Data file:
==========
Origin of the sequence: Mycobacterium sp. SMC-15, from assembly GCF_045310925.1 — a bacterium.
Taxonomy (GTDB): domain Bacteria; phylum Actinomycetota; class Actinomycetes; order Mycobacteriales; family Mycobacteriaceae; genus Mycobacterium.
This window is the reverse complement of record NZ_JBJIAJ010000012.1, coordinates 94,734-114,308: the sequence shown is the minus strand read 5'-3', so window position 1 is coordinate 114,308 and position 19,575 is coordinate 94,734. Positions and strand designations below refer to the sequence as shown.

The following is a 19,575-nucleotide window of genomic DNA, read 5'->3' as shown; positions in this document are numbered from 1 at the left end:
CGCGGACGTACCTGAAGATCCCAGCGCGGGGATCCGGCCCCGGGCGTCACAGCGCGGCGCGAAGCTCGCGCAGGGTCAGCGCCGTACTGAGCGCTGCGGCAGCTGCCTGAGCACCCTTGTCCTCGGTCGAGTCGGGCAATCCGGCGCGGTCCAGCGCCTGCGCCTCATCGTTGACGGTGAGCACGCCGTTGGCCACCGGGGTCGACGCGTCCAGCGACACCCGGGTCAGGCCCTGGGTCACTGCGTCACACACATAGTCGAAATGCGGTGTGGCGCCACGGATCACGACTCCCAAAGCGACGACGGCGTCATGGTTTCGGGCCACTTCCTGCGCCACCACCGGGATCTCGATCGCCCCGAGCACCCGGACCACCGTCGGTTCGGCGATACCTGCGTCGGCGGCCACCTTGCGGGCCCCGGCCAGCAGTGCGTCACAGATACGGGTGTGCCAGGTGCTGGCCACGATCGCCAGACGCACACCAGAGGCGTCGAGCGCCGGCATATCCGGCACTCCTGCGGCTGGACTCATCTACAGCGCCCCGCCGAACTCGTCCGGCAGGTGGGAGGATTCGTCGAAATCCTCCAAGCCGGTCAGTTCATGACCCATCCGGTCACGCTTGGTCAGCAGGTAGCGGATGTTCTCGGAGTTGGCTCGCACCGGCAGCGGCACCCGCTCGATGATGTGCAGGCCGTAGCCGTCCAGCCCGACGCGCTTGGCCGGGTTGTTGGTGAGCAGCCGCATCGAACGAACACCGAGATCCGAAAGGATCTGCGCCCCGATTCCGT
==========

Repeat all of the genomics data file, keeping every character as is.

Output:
Origin of the sequence: Mycobacterium sp. SMC-15, from assembly GCF_045310925.1 — a bacterium.
Taxonomy (GTDB): domain Bacteria; phylum Actinomycetota; class Actinomycetes; order Mycobacteriales; family Mycobacteriaceae; genus Mycobacterium.
This window is the reverse complement of record NZ_JBJIAJ010000012.1, coordinates 94,734-114,308: the sequence shown is the minus strand read 5'-3', so window position 1 is coordinate 114,308 and position 19,575 is coordinate 94,734. Positions and strand designations below refer to the sequence as shown.

The following is a 19,575-nucleotide window of genomic DNA, read 5'->3' as shown; positions in this document are numbered from 1 at the left end:
CGCGGACGTACCTGAAGATCCCAGCGCGGGGATCCGGCCCCGGGCGTCACAGCGCGGCGCGAAGCTCGCGCAGGGTCAGCGCCGTACTGAGCGCTGCGGCAGCTGCCTGAGCACCCTTGTCCTCGGTCGAGTCGGGCAATCCGGCGCGGTCCAGCGCCTGCGCCTCATCGTTGACGGTGAGCACGCCGTTGGCCACCGGGGTCGACGCGTCCAGCGACACCCGGGTCAGGCCCTGGGTCACTGCGTCACACACATAGTCGAAATGCGGTGTGGCGCCACGGATCACGACTCCCAAAGCGACGACGGCGTCATGGTTTCGGGCCACTTCCTGCGCCACCACCGGGATCTCGATCGCCCCGAGCACCCGGACCACCGTCGGTTCGGCGATACCTGCGTCGGCGGCCACCTTGCGGGCCCCGGCCAGCAGTGCGTCACAGATACGGGTGTGCCAGGTGCTGGCCACGATCGCCAGACGCACACCAGAGGCGTCGAGCGCCGGCATATCCGGCACTCCTGCGGCTGGACTCATCTACAGCGCCCCGCCGAACTCGTCCGGCAGGTGGGAGGATTCGTCGAAATCCTCCAAGCCGGTCAGTTCATGACCCATCCGGTCACGCTTGGTCAGCAGGTAGCGGATGTTCTCGGAGTTGGCTCGCACCGGCAGCGGCACCCGCTCGATGATGTGCAGGCCGTAGCCGTCCAGCCCGACGCGCTTGGCCGGGTTGTTGGTGAGCAGCCGCATCGAACGAACACCGAGATCCGAAAGGATCTGCGCCCCGATTCCGT